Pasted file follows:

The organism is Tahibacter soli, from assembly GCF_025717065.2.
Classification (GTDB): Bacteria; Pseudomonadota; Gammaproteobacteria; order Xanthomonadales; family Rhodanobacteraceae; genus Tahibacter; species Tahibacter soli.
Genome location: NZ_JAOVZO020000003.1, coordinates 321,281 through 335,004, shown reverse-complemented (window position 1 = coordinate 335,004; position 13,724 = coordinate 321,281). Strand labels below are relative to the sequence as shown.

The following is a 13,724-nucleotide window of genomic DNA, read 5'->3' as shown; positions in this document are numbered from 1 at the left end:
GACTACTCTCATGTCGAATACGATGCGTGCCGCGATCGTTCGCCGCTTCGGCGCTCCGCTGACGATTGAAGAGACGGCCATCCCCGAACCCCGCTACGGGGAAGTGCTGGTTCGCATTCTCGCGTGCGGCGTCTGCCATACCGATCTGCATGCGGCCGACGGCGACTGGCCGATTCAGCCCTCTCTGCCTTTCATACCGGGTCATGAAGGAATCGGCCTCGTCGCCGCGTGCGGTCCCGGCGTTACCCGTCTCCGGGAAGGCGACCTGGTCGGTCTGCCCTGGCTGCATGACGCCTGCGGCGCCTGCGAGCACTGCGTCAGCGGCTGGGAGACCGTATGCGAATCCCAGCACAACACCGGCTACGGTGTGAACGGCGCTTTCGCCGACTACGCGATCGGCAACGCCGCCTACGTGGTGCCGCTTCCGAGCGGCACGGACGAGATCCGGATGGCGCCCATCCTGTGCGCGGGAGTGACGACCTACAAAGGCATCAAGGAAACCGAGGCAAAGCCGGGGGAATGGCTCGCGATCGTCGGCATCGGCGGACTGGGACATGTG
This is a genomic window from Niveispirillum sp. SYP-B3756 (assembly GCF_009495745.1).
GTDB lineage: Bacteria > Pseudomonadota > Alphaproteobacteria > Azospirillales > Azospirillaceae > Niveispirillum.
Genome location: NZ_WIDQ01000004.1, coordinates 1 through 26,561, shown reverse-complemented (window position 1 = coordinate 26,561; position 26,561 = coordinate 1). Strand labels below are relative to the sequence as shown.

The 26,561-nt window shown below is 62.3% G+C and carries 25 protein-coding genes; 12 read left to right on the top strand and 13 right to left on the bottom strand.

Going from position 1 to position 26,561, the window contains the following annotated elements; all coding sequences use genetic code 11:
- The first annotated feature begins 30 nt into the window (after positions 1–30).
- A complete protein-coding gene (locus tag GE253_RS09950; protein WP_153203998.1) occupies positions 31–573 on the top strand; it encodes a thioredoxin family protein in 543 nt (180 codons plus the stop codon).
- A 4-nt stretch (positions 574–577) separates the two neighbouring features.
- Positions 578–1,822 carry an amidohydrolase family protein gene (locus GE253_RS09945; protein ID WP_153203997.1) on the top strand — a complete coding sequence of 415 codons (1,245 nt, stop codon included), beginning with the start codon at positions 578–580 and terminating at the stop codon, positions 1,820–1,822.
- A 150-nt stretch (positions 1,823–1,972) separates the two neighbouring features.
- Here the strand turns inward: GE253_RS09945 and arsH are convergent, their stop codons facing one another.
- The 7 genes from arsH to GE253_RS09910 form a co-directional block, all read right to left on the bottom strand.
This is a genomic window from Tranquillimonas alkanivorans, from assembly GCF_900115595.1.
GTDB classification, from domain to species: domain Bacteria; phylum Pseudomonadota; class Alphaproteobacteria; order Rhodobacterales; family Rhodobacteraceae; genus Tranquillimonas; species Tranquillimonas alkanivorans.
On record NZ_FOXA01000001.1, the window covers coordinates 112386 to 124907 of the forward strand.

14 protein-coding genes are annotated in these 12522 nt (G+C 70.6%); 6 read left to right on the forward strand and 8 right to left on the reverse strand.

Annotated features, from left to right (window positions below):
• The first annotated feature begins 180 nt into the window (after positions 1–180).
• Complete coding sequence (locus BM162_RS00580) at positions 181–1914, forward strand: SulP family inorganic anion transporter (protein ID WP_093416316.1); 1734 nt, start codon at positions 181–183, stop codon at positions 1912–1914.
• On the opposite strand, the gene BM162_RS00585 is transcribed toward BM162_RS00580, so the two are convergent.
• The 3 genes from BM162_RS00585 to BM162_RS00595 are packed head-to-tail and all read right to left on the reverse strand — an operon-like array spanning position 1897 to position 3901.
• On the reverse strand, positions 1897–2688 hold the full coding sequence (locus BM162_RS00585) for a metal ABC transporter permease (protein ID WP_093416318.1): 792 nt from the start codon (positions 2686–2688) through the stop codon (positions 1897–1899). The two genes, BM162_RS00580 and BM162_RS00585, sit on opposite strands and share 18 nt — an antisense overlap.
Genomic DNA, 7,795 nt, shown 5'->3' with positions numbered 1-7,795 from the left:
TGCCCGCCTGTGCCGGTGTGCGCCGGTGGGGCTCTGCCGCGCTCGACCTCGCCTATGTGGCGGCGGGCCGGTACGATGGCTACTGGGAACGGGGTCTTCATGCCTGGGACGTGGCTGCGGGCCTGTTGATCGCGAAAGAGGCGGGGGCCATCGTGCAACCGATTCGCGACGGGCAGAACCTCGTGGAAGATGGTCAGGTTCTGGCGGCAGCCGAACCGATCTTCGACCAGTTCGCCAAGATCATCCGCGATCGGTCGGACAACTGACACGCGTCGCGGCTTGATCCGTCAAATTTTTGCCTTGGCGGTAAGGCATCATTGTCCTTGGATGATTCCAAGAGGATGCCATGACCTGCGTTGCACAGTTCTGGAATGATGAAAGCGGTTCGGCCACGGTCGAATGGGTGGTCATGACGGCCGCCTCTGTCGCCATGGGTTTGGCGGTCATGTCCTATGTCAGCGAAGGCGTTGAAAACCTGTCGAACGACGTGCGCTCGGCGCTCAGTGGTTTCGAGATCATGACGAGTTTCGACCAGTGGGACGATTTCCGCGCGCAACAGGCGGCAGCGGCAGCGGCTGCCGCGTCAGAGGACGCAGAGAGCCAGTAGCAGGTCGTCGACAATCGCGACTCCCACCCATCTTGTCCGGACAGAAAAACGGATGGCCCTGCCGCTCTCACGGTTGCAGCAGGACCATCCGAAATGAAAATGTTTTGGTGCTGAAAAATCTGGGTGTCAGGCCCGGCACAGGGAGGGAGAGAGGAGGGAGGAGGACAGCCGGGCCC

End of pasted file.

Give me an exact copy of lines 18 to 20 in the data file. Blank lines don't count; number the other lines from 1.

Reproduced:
This is a genomic window from Tranquillimonas alkanivorans, from assembly GCF_900115595.1.
GTDB classification, from domain to species: domain Bacteria; phylum Pseudomonadota; class Alphaproteobacteria; order Rhodobacterales; family Rhodobacteraceae; genus Tranquillimonas; species Tranquillimonas alkanivorans.
On record NZ_FOXA01000001.1, the window covers coordinates 112386 to 124907 of the forward strand.